Wednesday, June 28, 2006

Just noticing

In the last two years, Easton, PA, has seen the Delaware River overflow her banks three times. The flooding this time will be the worst since 1955 (though Hurricane Ivan in 2004 was the worst since, and then April of 05 was even worse). I was heading into NYC on August 14, 2003 when the power went out. I was actually coming over an overpass in New Jersey to the approach for the Holland Tunnel when everything went out (including stop lights that I saw short out). Then in August of last year I was in New Orleans and then Jackson, MS, when Hurricane Katrina happened.

I am heading to Montreal and Quebec City on Friday. Should I warn the Canadian authorities?

Monday, June 26, 2006

DC Floods

Not just with emails but with 7(!) inches of rain. There have been some boat rescues, too. See, lawmakers, it sucks living in a flood plain. Now we will cancel your insurance (at least increase your premiums), knock out power to every neighborhood, and reduce city services. Then we can debate whether we should rebuild in a "that part of the world."

Monday, June 19, 2006

Thinking out loud

As always, I have been thinking about home. Here are some of the things I think about:

1) 5 murdered teens in Central City. Is this a sign that things are back to normal? This does not seem like the normal we want or need. First reports indicate that it was probably drug related.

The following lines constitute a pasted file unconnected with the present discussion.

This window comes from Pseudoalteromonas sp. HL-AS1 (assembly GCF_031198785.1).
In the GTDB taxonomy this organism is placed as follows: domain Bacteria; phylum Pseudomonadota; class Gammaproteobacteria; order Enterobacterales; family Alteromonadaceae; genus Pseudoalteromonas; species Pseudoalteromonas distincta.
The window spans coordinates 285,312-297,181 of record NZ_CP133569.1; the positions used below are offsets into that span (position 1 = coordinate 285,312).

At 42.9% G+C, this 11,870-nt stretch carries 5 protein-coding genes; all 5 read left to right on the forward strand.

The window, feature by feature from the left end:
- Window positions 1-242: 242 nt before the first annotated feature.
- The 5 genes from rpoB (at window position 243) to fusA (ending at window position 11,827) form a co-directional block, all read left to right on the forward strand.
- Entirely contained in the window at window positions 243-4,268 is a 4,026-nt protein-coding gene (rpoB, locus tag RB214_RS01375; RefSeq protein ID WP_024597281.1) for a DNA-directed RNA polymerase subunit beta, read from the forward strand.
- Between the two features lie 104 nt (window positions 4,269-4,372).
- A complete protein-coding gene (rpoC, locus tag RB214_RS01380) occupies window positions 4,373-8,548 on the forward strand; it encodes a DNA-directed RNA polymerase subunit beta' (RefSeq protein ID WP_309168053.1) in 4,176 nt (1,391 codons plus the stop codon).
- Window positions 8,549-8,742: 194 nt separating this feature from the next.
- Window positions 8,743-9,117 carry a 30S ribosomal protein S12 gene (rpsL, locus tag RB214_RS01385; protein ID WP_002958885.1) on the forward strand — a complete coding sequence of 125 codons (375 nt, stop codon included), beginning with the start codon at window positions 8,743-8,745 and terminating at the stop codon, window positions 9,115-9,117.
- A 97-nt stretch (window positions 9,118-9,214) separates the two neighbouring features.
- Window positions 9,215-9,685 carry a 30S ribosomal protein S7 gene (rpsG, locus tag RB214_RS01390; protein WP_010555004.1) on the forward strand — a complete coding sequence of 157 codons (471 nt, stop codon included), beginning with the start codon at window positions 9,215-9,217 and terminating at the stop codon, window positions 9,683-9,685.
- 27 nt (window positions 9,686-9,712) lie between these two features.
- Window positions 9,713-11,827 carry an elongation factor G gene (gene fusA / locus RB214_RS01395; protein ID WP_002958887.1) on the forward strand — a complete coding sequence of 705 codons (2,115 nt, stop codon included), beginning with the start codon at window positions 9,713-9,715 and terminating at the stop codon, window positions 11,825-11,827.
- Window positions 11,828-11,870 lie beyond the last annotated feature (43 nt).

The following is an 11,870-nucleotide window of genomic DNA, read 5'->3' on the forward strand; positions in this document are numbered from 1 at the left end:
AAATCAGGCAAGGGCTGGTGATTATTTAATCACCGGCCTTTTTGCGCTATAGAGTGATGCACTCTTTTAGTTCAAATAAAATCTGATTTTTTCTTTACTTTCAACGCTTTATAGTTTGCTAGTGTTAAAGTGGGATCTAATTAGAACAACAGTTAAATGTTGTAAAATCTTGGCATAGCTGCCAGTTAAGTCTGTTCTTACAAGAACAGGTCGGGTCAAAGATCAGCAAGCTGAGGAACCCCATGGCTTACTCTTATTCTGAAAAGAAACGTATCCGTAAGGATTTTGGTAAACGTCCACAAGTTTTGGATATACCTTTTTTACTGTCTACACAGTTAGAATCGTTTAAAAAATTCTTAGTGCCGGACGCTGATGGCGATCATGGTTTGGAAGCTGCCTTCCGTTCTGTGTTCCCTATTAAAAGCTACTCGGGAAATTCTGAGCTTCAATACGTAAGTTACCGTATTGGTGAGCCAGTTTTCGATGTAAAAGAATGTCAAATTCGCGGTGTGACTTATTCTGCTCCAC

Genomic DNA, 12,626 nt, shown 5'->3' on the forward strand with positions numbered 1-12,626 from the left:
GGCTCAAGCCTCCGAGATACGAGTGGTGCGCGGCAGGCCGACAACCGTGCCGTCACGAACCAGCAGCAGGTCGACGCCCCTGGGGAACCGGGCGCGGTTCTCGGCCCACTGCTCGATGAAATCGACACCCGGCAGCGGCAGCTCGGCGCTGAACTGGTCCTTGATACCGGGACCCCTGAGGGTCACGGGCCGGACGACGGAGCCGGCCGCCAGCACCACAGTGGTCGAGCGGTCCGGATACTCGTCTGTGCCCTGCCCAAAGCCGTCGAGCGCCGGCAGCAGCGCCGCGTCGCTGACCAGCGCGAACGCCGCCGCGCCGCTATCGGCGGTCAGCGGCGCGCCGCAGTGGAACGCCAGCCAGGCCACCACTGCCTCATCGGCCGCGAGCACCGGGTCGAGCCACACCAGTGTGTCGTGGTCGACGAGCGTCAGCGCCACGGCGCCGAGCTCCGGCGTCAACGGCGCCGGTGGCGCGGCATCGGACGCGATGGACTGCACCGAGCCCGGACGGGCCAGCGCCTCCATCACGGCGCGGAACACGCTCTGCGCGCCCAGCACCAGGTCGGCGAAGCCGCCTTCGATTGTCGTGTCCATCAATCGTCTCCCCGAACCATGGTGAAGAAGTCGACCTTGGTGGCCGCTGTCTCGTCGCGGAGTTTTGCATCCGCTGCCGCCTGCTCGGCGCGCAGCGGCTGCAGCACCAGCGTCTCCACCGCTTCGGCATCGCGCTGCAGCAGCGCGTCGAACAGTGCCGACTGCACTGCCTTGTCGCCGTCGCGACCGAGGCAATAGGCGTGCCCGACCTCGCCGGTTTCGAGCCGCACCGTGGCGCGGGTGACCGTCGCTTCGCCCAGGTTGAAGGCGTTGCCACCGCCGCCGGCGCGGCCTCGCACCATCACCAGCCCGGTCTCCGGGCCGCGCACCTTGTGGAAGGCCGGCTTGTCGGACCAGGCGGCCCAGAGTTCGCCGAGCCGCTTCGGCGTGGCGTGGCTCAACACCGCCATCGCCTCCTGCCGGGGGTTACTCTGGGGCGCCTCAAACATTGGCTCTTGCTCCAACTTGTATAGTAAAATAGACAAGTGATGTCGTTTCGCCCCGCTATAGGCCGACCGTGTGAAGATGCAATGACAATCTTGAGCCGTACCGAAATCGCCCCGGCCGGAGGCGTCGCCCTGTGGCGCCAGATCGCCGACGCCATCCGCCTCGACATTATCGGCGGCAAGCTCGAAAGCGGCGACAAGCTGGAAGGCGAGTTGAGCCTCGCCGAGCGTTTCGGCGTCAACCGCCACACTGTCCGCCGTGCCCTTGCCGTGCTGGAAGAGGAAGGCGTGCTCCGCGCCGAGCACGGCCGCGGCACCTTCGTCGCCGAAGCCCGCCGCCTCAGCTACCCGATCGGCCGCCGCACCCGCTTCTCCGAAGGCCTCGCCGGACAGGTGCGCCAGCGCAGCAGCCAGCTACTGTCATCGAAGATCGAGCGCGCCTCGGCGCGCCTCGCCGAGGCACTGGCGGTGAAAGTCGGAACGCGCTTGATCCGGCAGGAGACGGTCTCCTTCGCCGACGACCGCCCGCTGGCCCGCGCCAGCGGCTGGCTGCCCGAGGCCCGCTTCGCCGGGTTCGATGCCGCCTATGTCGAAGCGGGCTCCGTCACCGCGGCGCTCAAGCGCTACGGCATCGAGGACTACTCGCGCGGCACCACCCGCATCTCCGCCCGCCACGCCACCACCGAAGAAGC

2) It seems to me that the anger and outrage at the pace of recovery has abated to some extent and has become replaced with apathy at the way things are. Of course the ACOE is behind on their fixing of the levees. Of course FEMA is removing the volunteer camps. Of course drug related murders are back. Of course things are going to end up the way they were. As I have said before, if you were given a clean slate to start all over again, would you keep doing the things that did NOT work?
We must break free of the old way of thinking. No more! No more drug dealing, no more failing public schools, no more corruption, no more cronyism, no more accepting the status quo. We must move forward and not regress into the comfortability of the way things were. No more officers looking the other way, no more fear, no more stealing, no more sub-standard hurrincane protection. No more!

3) Fires everywhere in New Orleans. I was talking to my friend George down there. I was recalling the anecdote about the people somewhere uptown (Broadmoor maybe?) who were standing outside their expensive flooded home knowing that the flood insurance could not cover the amount of damage the house and its contents had suffered. As they stood there mulling their loss, the roof collapsed. They laughed and cried and hugged each other because now insurance would cover the entire house (or so they thought - no idea how this story ended). This led us into a discussion about insurance. If your house was worth $200,000 preKatrina, you were paying premiums on a $200,000 home. Once your house is flooded, and the property is worth only $100,000, does your insurance premium become reduced? What is the value of the home once it has been repaired? So my question was this - the house is flooded; you got your NFIP check. Then your house burns down to the ground. Does your home owner's insurance cover this? To what extent?